How to Create a Ficus Bonsai on a Rock – Watch Explainer Video Part 1

How to Create a Ficus Bonsai on a Rock - Watch Explainer Video Part 1

Watch me Create a Ficus Bonsai on a Rock

Today we’re going to be working on this massive Ficus. It’s actually going to be part one of a two-part Series. This tree was acquired not too long ago and oddly enough there’s a Green Island Ficus on top of a ficus benjamina.

So today we’ll be removing this and planting it over a rock, hey everybody.

We have a big challenge in front of us today, we’ll be working on this massive Ficus. Before we start, though, I have another challenge for you guys.

Like I said, today, we’re going to be working on this Ficus, but oddly enough, when it was purchased, there’s a little surprise inside looks like a little bird’s nest, almost but the former owner when he cut off the top.

Actually, I think to hide the scar planted another Ficus, but not the same species. He planted a Green Island Ficus on top of a ficus benjamina, which I’m not too crazy about that concept. So today, I’m going to remove it and see how what we can do with this tree.

I think we’re actually going to plant it on a rock okay. So that’s that’s what the project is for today, at another time, I’ll be working on on the main tree and we’ll see what we can do with that so uh I I, since I didn’t do it.

I have to see what’s going on here, so we’ll be removing this fagna Moss and sing what we can find under there there’s some already. I thought I would find some there’s some wire holding on the other tree.

So we’ll cut that off. We want to liberate the Green Island Ficus from the trunk of The Ficus benjamina, without harming too many roots, I’d like to leave the roots as long as possible, so that um, if we do plant it over a rock I’ll, be able to have long roots to Drape down in the fissures of The Rock now there are this uh here’s a a big root going into the ground, so we’ll have to we’ll have to get this route out here.

I think it’s actually going in quite deeply. It’S coming out there. We are this one is freed. We just have to keep it wet, so we’ll spray it a bit here, while we’re working Ficus are fun trees to work on, because uh you can remove actually remove quite a few roots and they’ll survive it.

How to Create a Ficus Bonsai on a Rock - Watch Explainer Video Part 1


Always find the appropriate rock

So here we go get some of the wire off of this and see what it looks like okay. Well, this here is just what I thought it would be. It’S it looks like it’s a cascading tree, so we’re going to take advantage of that.

We’re going to find an interesting Rock wherever I go, I always try to collect a few rocks and we’ll try to match it off to the Rock. We’re going to train the roots down just want to trim it a little bit, so we can see it a little bit better.

The challenge is always to find the appropriate rock. You have to have a lot of them and you have to try to try to match it up with the roots of the tree. So sometimes you have to have quite a few and you play around with it until you find the appropriate sized Rock there’s.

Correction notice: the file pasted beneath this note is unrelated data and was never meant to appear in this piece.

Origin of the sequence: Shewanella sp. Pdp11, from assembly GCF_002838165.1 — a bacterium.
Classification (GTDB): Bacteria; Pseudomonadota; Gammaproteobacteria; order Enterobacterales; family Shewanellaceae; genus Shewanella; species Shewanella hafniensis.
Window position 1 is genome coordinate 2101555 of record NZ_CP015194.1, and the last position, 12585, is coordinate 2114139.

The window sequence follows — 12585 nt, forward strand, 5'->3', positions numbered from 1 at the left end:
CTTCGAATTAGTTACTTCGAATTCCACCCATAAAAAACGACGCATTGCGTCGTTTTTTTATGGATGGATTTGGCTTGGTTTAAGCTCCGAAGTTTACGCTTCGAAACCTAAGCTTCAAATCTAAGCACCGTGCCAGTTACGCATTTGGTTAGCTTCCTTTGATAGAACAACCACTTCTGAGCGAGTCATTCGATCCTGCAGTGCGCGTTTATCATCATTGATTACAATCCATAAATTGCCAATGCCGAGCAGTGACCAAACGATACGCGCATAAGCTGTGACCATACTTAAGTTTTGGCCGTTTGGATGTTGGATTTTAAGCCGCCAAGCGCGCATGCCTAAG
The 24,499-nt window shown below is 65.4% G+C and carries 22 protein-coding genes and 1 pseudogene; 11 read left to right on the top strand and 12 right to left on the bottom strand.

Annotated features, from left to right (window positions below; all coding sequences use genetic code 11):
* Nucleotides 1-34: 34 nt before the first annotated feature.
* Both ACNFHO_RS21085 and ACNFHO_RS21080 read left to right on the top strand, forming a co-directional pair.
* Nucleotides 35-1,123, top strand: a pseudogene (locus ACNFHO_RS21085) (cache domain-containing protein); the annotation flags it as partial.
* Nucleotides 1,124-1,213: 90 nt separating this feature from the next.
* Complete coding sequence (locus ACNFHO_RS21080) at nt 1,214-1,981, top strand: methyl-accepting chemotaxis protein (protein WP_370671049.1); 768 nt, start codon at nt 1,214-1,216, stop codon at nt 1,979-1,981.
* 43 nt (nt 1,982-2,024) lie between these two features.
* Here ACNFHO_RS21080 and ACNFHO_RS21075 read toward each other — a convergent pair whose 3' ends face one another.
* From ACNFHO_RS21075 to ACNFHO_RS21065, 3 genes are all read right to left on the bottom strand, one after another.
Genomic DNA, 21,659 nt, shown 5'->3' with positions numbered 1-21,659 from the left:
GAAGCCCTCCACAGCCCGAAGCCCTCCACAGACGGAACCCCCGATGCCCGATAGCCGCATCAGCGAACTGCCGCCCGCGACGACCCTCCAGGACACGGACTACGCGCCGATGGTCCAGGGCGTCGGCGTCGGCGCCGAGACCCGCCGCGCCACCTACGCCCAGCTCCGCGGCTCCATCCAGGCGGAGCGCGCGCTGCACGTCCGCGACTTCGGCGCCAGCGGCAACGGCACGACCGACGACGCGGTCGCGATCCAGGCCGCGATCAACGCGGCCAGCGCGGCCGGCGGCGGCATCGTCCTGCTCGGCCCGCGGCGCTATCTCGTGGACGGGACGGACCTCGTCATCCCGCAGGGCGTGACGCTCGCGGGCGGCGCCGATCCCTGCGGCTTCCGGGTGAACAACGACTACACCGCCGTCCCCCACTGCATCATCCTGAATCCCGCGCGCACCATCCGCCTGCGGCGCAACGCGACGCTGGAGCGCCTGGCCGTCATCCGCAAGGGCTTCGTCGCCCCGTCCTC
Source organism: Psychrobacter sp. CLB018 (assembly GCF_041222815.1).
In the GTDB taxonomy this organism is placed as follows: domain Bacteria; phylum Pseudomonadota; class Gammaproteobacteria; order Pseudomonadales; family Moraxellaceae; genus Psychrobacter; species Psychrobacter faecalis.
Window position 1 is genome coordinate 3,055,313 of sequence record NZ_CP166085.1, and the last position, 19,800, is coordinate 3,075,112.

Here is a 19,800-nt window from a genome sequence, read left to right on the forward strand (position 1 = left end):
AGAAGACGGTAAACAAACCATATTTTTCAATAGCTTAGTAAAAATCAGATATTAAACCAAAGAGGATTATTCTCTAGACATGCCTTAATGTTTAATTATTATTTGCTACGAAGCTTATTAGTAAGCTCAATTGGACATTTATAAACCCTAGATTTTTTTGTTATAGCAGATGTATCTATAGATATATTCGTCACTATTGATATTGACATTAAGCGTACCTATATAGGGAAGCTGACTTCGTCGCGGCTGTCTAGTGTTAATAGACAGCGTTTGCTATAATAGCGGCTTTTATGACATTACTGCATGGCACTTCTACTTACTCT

One branch there that I didn’t like the way it was moving so we’ll bring it over here to fill in that empty space. Okay, so here we are now. This is only a preliminary cut, probably once it’s on the rock I’ll be removing some other branches, but for now this is what it’s going to look like on the rock.

The next challenge is finding a rock we’ll also maybe take the spicus off the table so you’ll be able to concentrate what I’m doing on what I’m doing here now next step is choosing the appropriate rock.

This tree was trained into sort of a cascading style and we want to keep that vibe going okay, so I’ve whenever you’re trying to match tree in a rock, it’s really hard to harmonize the the two of them.

You need a lot of rocks. So here’s some from my Myriad collection of rocks. They come from everywhere. Let’S look at the tree on this one first, this one here is a rock from China. The only thing is, I think, of it stays wet.

It might degrade a bit and there’s no real good pocket. If I put it on this side, I’d be hiding the interesting part of the Rock and um we’d see the back of the tree. So we’re going to eliminate this White Rock, which I really didn’t want anyway, because it’s too soft I want to rock with this very hard on the Mohs scale.

It should be at least a six or so seven. Now this is an interesting rock. It comes from in Quebec, here, okay from a river in Quebec, and it has a bit of a pocket right here where we could put the tree, but the trouble is it doesn’t have any good channels for for the rules.

Now it has a channel here, but this is the prettiest part of the Rock and we would be hiding it if we planted the tree there. You have to take into consideration the Aesthetics of the rock also, and it just wouldn’t suit it, because you’d be hiding the best part of this rock.

So that’s out of the question now here here is a slightly smaller rock um. We could sit it. It’S sort of like a Mesa, you know in in the southwest, and we do have have a fissure here that we could train The Roots down, but all in all I don’t know it the tree, it doesn’t excite me.